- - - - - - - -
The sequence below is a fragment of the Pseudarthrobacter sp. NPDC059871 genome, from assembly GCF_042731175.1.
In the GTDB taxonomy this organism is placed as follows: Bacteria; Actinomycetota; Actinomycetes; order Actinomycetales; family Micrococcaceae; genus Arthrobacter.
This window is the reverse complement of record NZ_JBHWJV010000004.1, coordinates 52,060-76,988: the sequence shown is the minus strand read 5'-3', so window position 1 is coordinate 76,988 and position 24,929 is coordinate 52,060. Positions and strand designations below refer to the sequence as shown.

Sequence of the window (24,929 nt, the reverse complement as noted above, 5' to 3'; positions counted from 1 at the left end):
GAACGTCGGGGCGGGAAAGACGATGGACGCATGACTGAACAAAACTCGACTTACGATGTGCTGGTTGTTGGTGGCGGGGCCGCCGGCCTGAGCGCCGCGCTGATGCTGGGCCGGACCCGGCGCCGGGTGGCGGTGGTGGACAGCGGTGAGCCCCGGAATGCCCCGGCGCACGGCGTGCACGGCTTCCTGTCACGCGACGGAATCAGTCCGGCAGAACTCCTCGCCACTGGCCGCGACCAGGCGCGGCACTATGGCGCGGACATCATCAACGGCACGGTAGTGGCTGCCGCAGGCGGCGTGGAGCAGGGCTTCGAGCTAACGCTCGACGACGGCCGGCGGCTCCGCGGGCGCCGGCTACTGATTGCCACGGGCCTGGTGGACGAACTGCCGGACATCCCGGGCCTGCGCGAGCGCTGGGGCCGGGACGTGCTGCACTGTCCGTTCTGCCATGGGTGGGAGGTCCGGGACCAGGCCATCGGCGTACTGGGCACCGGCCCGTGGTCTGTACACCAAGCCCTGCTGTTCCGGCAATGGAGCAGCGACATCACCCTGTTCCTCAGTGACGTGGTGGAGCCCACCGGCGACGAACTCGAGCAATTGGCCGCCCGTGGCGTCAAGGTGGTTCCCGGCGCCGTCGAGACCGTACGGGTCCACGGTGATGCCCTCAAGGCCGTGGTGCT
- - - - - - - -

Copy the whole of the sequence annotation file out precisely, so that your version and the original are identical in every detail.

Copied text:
The sequence below is a fragment of the Pseudarthrobacter sp. NPDC059871 genome, from assembly GCF_042731175.1.
In the GTDB taxonomy this organism is placed as follows: Bacteria; Actinomycetota; Actinomycetes; order Actinomycetales; family Micrococcaceae; genus Arthrobacter.
This window is the reverse complement of record NZ_JBHWJV010000004.1, coordinates 52,060-76,988: the sequence shown is the minus strand read 5'-3', so window position 1 is coordinate 76,988 and position 24,929 is coordinate 52,060. Positions and strand designations below refer to the sequence as shown.

Sequence of the window (24,929 nt, the reverse complement as noted above, 5' to 3'; positions counted from 1 at the left end):
GAACGTCGGGGCGGGAAAGACGATGGACGCATGACTGAACAAAACTCGACTTACGATGTGCTGGTTGTTGGTGGCGGGGCCGCCGGCCTGAGCGCCGCGCTGATGCTGGGCCGGACCCGGCGCCGGGTGGCGGTGGTGGACAGCGGTGAGCCCCGGAATGCCCCGGCGCACGGCGTGCACGGCTTCCTGTCACGCGACGGAATCAGTCCGGCAGAACTCCTCGCCACTGGCCGCGACCAGGCGCGGCACTATGGCGCGGACATCATCAACGGCACGGTAGTGGCTGCCGCAGGCGGCGTGGAGCAGGGCTTCGAGCTAACGCTCGACGACGGCCGGCGGCTCCGCGGGCGCCGGCTACTGATTGCCACGGGCCTGGTGGACGAACTGCCGGACATCCCGGGCCTGCGCGAGCGCTGGGGCCGGGACGTGCTGCACTGTCCGTTCTGCCATGGGTGGGAGGTCCGGGACCAGGCCATCGGCGTACTGGGCACCGGCCCGTGGTCTGTACACCAAGCCCTGCTGTTCCGGCAATGGAGCAGCGACATCACCCTGTTCCTCAGTGACGTGGTGGAGCCCACCGGCGACGAACTCGAGCAATTGGCCGCCCGTGGCGTCAAGGTGGTTCCCGGCGCCGTCGAGACCGTACGGGTCCACGGTGATGCCCTCAAGGCCGTGGTGCT